The Helomics division of Predictive Oncology and Interpace Diagnostics Group Inc. have announced a cooperative research agreement. Helomics has developed an AI bioinformatic platform, known as “D-CHIP,” while Interpace has collected an impressive cache of clinical data from next-generation sequencing (NGS) and microRNA testing of thyroid tumor samples from its combination ThyGeNEXT panel and ThyroMIR classifier. By analyzing the Interpace datasets on the D-CHIP platform, Helomics and Interpace plan to improve diagnosis of thyroid cancer and identify druggable targets.
The ThyGeNEXT and ThyraMIR combination testing platform for genetic alterations and micro RNA expression detects markers for specific types of thyroid cancer. Traditionally, thyroid cancer was diagnosed by cytology reads from fine needle aspiration (FNA) biopsy of suspicious thyroid nodules. However, up to 30% of FNA samples are cytologically indeterminate. Furthermore, thyroid tumors range from relatively benign and slow growing to aggressive tumors with a high likelihood of metastasis. Interpace has selected markers for its panels that are specific for individual subtypes of thyroid cancer.
“We want to choose markers that matter,” Alidad Mireskandari, PhD, vice president of business development of Interpace, told MD+DI. “TERT and ALK,” he pointed out, “are markers of aggressiveness.” These markers are hallmarks of large tumors with a high likelihood of metastasis (especially to the lymph nodes), post-treatment recurrence, and death.
“We are the only testing company with two platforms,” Mireskandari clarified, “and we have validated multiple specimen types, including FNA, cytology slides, and formalin-fixed paraffin-embedded samples.” The ThyraMIR panel, which measures changes in expression of 10 microRNAs, is designed to work in concert with ThyGeNEXT. MicroRNAs are small RNA molecules—only 21 to 23 nucleotides—that are noncoding but serve as master regulators, governing the expression of complex networks of proteins.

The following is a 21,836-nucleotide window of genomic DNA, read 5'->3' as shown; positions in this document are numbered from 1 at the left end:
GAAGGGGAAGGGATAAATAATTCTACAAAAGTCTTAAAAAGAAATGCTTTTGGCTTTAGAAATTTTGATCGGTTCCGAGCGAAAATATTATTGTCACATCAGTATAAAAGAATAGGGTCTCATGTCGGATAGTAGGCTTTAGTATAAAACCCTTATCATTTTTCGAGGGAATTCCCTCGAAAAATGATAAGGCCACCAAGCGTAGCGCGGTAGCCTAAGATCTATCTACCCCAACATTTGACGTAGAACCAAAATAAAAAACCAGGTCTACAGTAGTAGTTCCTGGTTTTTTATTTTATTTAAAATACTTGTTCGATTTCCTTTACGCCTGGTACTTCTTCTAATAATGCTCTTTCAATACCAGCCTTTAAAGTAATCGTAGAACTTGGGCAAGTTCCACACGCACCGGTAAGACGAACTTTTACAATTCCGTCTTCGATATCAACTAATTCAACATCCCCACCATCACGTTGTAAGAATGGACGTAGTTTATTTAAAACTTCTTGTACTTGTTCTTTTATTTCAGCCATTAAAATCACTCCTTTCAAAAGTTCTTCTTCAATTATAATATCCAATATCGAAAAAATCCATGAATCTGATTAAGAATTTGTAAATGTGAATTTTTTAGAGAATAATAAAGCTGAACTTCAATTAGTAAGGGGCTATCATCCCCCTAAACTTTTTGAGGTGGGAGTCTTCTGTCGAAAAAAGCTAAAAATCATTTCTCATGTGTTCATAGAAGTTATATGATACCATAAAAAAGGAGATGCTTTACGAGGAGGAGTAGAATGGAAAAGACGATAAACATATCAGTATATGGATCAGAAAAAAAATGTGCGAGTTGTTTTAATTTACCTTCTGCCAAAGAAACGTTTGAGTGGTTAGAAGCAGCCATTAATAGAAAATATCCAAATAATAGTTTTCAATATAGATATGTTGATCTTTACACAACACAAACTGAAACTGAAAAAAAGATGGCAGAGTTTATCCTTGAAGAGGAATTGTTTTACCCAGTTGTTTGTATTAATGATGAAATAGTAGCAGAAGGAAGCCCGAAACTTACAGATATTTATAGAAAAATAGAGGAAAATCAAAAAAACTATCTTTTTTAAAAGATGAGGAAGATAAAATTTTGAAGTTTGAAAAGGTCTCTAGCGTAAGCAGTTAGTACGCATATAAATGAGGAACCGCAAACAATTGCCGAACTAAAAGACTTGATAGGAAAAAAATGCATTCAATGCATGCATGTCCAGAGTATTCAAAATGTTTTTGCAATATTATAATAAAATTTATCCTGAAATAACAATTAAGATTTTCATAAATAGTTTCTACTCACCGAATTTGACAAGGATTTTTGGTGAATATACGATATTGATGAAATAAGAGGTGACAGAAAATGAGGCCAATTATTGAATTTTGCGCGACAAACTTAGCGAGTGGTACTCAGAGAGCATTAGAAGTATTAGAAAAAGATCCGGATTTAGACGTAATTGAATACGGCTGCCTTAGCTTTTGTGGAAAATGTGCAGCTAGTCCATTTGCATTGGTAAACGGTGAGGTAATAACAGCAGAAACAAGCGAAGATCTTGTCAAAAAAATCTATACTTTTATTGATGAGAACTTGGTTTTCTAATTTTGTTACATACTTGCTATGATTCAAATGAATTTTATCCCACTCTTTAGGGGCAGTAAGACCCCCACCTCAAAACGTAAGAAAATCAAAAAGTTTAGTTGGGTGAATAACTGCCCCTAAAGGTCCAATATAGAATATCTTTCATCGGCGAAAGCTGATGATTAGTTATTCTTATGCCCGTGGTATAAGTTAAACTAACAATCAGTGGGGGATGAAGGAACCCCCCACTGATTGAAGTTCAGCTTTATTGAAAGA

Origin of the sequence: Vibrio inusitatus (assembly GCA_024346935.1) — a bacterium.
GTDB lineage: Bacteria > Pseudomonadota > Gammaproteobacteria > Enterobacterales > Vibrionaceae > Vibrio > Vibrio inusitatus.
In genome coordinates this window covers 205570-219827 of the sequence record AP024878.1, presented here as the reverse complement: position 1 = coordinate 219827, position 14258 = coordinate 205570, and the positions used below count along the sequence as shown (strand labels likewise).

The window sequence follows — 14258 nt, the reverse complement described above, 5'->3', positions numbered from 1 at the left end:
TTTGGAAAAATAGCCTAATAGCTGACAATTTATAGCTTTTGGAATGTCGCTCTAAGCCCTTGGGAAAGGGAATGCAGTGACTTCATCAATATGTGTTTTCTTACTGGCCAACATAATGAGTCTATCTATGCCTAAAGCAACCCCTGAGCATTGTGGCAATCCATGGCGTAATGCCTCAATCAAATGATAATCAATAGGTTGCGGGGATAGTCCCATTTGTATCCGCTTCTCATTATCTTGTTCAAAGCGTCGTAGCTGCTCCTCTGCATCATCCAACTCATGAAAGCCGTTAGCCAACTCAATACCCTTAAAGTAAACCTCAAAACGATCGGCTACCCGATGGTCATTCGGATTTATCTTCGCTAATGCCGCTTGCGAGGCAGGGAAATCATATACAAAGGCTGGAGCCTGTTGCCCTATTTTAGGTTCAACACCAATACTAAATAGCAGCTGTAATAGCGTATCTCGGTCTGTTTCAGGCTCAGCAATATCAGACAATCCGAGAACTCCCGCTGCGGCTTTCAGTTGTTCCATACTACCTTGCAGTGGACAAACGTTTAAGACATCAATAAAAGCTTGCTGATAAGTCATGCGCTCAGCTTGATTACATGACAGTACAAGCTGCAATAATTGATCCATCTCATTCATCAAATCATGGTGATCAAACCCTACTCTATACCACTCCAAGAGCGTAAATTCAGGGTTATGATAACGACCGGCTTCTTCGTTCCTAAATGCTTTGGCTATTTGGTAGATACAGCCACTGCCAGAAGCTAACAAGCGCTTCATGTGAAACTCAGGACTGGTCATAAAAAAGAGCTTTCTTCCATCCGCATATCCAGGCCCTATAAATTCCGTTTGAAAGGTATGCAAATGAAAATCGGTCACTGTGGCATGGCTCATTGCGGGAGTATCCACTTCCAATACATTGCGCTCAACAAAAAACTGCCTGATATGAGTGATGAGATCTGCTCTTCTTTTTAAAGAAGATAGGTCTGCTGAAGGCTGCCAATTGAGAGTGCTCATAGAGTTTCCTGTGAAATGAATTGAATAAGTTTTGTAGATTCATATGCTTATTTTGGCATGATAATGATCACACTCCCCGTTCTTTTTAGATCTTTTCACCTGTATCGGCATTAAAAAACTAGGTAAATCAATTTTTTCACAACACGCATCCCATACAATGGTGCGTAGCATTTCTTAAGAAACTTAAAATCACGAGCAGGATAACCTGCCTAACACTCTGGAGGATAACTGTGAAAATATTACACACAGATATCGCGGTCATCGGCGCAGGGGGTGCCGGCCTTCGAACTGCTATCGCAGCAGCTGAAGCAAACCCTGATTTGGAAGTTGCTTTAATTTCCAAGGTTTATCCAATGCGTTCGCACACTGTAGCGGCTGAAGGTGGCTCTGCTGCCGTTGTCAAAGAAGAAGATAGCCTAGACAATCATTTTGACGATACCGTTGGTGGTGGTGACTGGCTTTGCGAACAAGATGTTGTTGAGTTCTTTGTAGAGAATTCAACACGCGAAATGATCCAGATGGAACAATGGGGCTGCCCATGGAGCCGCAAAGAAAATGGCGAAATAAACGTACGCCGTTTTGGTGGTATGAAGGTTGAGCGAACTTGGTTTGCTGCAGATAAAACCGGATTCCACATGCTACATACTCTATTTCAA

The results allow physicians to accurately classify benign and malignant nodules and thereby improve preoperative risk-based management. “In clinical trials,” Mireskandari stressed, “the combination testing reduced unnecessary surgeries by 85%.”
Interpace’s molecular diagnostic panels are continually evolving as new and more predictive markers are discovered. The partnership with Helomics will turbocharge this scientific discovery process, winnowing through gigabytes of data to tease out significant associations.
“We have four to five years’ worth of data from more than 10,000 samples sequenced and profiled,” Mireskandari explained. The Helomics model is expected to not only yield additional markers but also map pathways of pathogenesis and disease progression. Proteins along these pathways may prove to be new therapeutic targets.
“My hope is the Helomics model will allow us to further optimize performance of our tests and identify druggable targets. We are not a therapeutics company,” Mireskandari clarified. “We will partner with a third party for development of any new therapies.” Interpace has, however, just acquired the Biopharma Services business of Cancer Genetics Inc., expanding its services to oncology and immuno-oncology drug development customers.